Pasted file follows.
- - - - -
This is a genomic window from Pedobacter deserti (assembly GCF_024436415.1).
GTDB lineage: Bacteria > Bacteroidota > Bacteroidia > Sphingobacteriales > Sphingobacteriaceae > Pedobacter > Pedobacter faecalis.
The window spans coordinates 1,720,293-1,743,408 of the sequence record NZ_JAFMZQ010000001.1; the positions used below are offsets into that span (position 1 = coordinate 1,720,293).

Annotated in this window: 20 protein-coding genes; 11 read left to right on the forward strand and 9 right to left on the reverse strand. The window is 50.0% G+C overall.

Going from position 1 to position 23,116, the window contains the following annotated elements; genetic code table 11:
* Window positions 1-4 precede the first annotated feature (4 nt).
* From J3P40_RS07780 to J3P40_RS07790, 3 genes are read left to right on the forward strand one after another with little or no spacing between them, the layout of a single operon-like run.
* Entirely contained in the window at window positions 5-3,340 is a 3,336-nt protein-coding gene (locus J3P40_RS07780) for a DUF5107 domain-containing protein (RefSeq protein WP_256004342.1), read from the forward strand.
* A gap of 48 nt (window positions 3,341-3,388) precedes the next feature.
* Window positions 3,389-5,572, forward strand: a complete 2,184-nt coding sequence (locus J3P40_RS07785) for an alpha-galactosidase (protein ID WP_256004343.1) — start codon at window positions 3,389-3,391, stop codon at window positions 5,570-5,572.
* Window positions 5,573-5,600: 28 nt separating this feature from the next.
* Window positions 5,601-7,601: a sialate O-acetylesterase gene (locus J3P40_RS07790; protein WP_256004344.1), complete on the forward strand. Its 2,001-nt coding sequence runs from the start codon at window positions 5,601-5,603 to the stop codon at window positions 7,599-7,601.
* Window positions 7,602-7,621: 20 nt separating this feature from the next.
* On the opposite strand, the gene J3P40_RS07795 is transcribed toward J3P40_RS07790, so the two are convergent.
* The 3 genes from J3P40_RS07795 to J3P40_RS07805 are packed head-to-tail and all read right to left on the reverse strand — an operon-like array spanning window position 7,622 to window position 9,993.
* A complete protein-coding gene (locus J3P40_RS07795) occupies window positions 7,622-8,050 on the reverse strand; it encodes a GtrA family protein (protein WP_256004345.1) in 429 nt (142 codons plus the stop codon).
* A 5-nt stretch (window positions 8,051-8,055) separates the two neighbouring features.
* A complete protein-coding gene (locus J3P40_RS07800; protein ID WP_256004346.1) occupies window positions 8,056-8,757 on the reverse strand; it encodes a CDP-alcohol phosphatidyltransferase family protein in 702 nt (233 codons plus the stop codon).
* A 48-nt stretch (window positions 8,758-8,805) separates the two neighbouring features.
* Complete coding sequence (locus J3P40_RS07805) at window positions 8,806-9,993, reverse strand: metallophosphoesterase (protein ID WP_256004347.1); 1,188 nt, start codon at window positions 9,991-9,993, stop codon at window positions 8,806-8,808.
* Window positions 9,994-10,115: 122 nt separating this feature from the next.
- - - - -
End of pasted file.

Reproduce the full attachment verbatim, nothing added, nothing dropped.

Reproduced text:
This is a genomic window from Pedobacter deserti (assembly GCF_024436415.1).
GTDB lineage: Bacteria > Bacteroidota > Bacteroidia > Sphingobacteriales > Sphingobacteriaceae > Pedobacter > Pedobacter faecalis.
The window spans coordinates 1,720,293-1,743,408 of the sequence record NZ_JAFMZQ010000001.1; the positions used below are offsets into that span (position 1 = coordinate 1,720,293).

Annotated in this window: 20 protein-coding genes; 11 read left to right on the forward strand and 9 right to left on the reverse strand. The window is 50.0% G+C overall.

Going from position 1 to position 23,116, the window contains the following annotated elements; genetic code table 11:
* Window positions 1-4 precede the first annotated feature (4 nt).
* From J3P40_RS07780 to J3P40_RS07790, 3 genes are read left to right on the forward strand one after another with little or no spacing between them, the layout of a single operon-like run.
* Entirely contained in the window at window positions 5-3,340 is a 3,336-nt protein-coding gene (locus J3P40_RS07780) for a DUF5107 domain-containing protein (RefSeq protein WP_256004342.1), read from the forward strand.
* A gap of 48 nt (window positions 3,341-3,388) precedes the next feature.
* Window positions 3,389-5,572, forward strand: a complete 2,184-nt coding sequence (locus J3P40_RS07785) for an alpha-galactosidase (protein ID WP_256004343.1) — start codon at window positions 3,389-3,391, stop codon at window positions 5,570-5,572.
* Window positions 5,573-5,600: 28 nt separating this feature from the next.
* Window positions 5,601-7,601: a sialate O-acetylesterase gene (locus J3P40_RS07790; protein WP_256004344.1), complete on the forward strand. Its 2,001-nt coding sequence runs from the start codon at window positions 5,601-5,603 to the stop codon at window positions 7,599-7,601.
* Window positions 7,602-7,621: 20 nt separating this feature from the next.
* On the opposite strand, the gene J3P40_RS07795 is transcribed toward J3P40_RS07790, so the two are convergent.
* The 3 genes from J3P40_RS07795 to J3P40_RS07805 are packed head-to-tail and all read right to left on the reverse strand — an operon-like array spanning window position 7,622 to window position 9,993.
* A complete protein-coding gene (locus J3P40_RS07795) occupies window positions 7,622-8,050 on the reverse strand; it encodes a GtrA family protein (protein WP_256004345.1) in 429 nt (142 codons plus the stop codon).
* A 5-nt stretch (window positions 8,051-8,055) separates the two neighbouring features.
* A complete protein-coding gene (locus J3P40_RS07800; protein ID WP_256004346.1) occupies window positions 8,056-8,757 on the reverse strand; it encodes a CDP-alcohol phosphatidyltransferase family protein in 702 nt (233 codons plus the stop codon).
* A 48-nt stretch (window positions 8,758-8,805) separates the two neighbouring features.
* Complete coding sequence (locus J3P40_RS07805) at window positions 8,806-9,993, reverse strand: metallophosphoesterase (protein ID WP_256004347.1); 1,188 nt, start codon at window positions 9,991-9,993, stop codon at window positions 8,806-8,808.
* Window positions 9,994-10,115: 122 nt separating this feature from the next.